The exploitation of modern DS and DR approaches also allowed to identify new treatments aimed at improving or maintaining integrity and functionality of SMA axons/NMJs. In this context, perturbations of cytoskeleton dynamics, known to impair SMA MN neurogenesis, have been studied (Bowerman et al., 2007); therefore, the overexpression or inhibition of cytoskeletal remodeling modulators represent intriguing therapeutic strategies.
One of the main actin dynamics regulator is the RhoA-ROCK pathway. ROCK is a serine-threonine kinases and a downstream effector of the RhoA small GTPase. The RhoA/ROCK pathway is mainly involved in shape regulation and neuronal cells movement (extension and branching), by acting on the cytoskeleton dynamics (growth, differentiation, and retraction) and critically influencing MN synapse functions. An aberrant upregulation of RhoA/ROCK pathway was observed in SMA neuronal cell models and in SMA patients fibroblasts (Bowerman et al., 2007; Bowerman et al., 2010; Nölle et al., 2011; Koch et al., 2018). Moreover, the profilin IIa upregulation (due to SMN-deficiency) causes an upstream dysregulation of RhoA/ROCK pathway (Maretina et al., 2018). This evidence suggests that ROCK inhibition can induce beneficial effects in SMA, as already demonstrated for several neurodegenerative diseases (Hensel et al., 2015), including SMA: indeed, Y-27632 and Fasudil are two RhoA/ROCK inhibitors, able to extend lifespan and improve motor functions in Taiwanese and SMN2B/− SMA mice (Bowerman et al., 2010; Bowerman et al., 2012; Bowerman, 2014; Hensel et al., 2017).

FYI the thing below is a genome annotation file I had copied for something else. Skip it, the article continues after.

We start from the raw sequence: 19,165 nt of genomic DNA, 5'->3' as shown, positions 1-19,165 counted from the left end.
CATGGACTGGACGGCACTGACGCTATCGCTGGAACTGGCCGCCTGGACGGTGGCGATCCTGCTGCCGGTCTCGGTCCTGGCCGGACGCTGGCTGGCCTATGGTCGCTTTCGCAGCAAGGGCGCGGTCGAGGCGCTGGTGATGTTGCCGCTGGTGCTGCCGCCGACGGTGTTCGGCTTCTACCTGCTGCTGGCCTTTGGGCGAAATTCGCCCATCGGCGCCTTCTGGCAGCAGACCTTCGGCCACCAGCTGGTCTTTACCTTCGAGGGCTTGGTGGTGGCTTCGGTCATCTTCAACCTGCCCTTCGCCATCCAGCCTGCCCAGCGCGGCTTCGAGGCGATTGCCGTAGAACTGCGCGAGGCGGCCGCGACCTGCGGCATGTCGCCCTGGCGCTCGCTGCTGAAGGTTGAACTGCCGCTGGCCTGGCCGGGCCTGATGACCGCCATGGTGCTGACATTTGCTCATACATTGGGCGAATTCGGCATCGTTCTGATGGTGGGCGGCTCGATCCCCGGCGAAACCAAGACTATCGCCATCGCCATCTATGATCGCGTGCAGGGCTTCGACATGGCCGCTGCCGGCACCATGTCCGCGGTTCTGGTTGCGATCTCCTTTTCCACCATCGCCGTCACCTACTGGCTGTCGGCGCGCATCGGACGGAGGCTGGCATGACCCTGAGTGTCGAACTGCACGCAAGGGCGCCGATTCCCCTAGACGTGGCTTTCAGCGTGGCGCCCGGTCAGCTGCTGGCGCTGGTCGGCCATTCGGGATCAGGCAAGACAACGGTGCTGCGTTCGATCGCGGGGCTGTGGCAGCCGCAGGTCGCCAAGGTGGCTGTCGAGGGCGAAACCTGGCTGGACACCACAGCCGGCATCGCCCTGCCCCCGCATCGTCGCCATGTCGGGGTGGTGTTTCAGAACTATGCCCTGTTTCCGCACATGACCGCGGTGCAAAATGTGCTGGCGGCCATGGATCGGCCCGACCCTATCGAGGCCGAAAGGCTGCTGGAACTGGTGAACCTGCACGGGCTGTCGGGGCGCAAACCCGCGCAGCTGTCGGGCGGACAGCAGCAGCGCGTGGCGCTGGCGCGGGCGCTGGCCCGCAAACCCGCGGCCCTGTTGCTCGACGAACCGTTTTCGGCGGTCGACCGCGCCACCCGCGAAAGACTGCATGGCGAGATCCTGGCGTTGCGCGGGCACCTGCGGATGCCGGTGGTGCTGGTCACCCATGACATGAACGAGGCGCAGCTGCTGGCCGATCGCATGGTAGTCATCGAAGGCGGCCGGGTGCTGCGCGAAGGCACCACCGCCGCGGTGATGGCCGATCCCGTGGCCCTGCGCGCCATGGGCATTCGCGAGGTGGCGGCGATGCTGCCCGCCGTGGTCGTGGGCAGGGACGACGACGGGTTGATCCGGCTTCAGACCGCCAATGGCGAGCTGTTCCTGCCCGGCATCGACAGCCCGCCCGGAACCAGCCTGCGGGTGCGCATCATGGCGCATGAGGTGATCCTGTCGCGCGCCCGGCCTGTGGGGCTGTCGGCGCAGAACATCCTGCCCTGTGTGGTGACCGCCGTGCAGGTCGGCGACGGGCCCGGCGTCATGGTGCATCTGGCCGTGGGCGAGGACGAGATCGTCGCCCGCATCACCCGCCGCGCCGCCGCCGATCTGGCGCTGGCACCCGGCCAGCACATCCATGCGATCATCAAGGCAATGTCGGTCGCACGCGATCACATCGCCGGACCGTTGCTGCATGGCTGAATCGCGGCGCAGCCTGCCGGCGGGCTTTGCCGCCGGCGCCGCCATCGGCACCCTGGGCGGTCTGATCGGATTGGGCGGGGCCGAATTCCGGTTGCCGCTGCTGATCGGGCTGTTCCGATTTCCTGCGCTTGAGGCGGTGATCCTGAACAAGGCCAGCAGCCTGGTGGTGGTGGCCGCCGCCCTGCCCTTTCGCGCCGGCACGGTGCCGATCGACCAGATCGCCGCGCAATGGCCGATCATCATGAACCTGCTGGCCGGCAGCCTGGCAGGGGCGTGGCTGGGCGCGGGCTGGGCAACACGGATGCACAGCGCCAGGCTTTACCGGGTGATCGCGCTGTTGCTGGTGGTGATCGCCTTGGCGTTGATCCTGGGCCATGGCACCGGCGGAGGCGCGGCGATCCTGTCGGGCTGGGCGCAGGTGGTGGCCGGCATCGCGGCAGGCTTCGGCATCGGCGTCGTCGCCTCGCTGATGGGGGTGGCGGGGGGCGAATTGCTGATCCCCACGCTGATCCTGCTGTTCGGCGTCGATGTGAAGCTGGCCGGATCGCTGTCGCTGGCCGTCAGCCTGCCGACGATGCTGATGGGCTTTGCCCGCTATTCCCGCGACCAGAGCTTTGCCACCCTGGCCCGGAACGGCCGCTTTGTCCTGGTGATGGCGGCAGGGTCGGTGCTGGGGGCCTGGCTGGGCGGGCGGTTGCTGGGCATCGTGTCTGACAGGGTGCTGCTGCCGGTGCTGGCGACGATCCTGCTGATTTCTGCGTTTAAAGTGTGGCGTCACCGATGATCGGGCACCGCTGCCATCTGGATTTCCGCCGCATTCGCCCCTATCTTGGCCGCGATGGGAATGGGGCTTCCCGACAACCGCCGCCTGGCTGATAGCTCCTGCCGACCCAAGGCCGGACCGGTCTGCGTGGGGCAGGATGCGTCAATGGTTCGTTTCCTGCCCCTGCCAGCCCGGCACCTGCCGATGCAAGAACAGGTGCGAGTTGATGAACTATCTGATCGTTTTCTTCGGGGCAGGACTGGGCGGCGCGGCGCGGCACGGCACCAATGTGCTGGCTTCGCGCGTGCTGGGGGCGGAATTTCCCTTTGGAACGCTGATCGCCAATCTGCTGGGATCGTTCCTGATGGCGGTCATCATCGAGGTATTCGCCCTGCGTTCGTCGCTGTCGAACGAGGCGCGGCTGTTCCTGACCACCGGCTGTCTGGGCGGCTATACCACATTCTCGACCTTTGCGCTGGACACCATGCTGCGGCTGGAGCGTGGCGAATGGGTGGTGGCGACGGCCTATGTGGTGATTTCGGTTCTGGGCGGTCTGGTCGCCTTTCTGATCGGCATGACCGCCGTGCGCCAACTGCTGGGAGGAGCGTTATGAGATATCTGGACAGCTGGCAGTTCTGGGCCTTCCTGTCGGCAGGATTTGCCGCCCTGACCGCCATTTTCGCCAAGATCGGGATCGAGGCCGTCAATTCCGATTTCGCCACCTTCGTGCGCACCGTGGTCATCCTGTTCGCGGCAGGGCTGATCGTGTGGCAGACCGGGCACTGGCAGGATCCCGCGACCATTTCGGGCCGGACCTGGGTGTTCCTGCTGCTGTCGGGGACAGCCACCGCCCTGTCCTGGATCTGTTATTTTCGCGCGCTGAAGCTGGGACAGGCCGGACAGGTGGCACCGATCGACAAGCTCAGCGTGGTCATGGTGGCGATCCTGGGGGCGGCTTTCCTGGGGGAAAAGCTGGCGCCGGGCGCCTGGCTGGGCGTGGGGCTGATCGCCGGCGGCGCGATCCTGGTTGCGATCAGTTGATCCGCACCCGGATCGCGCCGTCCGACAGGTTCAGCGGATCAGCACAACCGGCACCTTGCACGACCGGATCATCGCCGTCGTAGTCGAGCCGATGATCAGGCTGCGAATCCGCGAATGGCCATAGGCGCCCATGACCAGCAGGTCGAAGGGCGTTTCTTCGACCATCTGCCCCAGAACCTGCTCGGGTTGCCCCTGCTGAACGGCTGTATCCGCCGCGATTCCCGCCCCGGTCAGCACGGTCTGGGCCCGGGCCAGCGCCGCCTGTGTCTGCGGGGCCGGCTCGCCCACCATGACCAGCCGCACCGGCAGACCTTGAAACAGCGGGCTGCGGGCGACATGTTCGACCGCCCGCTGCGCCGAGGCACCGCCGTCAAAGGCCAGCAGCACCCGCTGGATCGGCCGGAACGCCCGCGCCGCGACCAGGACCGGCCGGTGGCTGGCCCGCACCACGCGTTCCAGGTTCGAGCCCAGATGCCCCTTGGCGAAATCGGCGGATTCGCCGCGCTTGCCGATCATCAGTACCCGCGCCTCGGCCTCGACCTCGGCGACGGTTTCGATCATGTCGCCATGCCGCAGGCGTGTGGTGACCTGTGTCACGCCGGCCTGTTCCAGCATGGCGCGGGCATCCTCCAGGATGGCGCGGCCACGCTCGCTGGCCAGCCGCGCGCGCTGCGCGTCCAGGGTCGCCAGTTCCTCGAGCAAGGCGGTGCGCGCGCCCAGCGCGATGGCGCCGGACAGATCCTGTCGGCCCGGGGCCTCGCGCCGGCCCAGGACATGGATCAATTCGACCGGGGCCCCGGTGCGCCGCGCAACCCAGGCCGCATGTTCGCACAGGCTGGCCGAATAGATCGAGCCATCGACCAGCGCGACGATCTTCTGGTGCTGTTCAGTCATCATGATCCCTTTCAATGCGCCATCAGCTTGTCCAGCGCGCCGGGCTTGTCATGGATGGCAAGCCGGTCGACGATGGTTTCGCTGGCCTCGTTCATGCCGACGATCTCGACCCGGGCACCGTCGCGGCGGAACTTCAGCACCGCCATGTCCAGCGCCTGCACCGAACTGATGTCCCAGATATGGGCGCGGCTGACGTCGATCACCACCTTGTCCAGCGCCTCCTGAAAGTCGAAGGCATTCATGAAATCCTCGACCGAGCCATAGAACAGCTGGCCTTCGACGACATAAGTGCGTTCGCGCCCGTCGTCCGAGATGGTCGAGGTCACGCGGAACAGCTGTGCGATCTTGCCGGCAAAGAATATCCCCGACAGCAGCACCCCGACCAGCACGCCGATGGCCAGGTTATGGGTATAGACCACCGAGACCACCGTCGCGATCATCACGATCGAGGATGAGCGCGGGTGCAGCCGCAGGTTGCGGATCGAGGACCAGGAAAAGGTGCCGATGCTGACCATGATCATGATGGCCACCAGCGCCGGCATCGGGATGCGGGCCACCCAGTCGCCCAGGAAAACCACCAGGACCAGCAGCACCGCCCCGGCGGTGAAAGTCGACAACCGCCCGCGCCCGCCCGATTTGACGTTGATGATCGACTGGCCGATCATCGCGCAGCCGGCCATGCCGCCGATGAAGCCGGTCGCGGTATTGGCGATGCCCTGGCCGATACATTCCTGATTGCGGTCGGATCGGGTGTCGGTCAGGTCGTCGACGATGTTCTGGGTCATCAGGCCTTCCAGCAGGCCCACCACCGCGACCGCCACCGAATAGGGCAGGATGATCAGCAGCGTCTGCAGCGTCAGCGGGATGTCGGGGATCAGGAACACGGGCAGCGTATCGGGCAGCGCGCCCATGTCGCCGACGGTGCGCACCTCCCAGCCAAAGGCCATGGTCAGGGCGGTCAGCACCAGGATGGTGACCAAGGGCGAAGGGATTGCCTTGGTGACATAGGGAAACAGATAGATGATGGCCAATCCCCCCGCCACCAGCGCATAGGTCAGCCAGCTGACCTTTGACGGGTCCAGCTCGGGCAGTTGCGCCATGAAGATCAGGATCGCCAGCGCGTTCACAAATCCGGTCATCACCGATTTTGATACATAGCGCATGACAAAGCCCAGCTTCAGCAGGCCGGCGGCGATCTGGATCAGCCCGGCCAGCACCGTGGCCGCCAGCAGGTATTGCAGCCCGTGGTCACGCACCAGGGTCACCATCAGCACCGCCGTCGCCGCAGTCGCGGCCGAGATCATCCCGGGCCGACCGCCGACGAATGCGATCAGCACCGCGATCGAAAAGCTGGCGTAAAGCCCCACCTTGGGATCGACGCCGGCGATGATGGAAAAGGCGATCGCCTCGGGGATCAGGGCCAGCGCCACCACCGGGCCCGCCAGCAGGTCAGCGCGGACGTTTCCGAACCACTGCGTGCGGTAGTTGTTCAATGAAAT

Hensel tested the combination of Y-27632 with an ERK pathway inhibitor, using an automated MN cell-bodies High-throughput detection screening on primary spinal cord cultures. The simultaneous inhibition of both pathways induced synergistic beneficial effects, significantly increasing MN viability, with respect to the single inhibition of one of them (Hensel et al., 2017).
Fasudil is a vasodilator drug, used for the treatment of cerebral vasospasm and delayed cerebral ischemic symptoms after aneurysmal subarachnoid hemorrhage. In Japan its use has been approved by the Pharmaceuticals and Medical Devices Agency since 1995 (Shibuya and Suzuki, 1993; Zhao et al., 2006) and is currently tested in clinical studies for disorders such as the Raynaud phenomenon, atherosclerosis and ALS (ROCK-ALS trial, NCT03792490, Eudra-CT-Nr.: 2017-003676-31). Interestingly, Fasudil improved survival and promoted skeletal muscle development in SMA Smn2B/− mice, restoring the correct function of actin in MNs and supporting the formation of functional NMJs (Bowerman et al., 2012; Koch et al., 2018). Therefore, while Y-27632 is mainly used as an experimental biochemical tool in the study of ROCK signaling pathways, the ongoing clinical study of Fasudil for ALS patients could pave the way for the therapeutic evaluation of ROCK inhibitors in MN diseases by strengthening its DR in SMA field (Bowerman et al., 2017).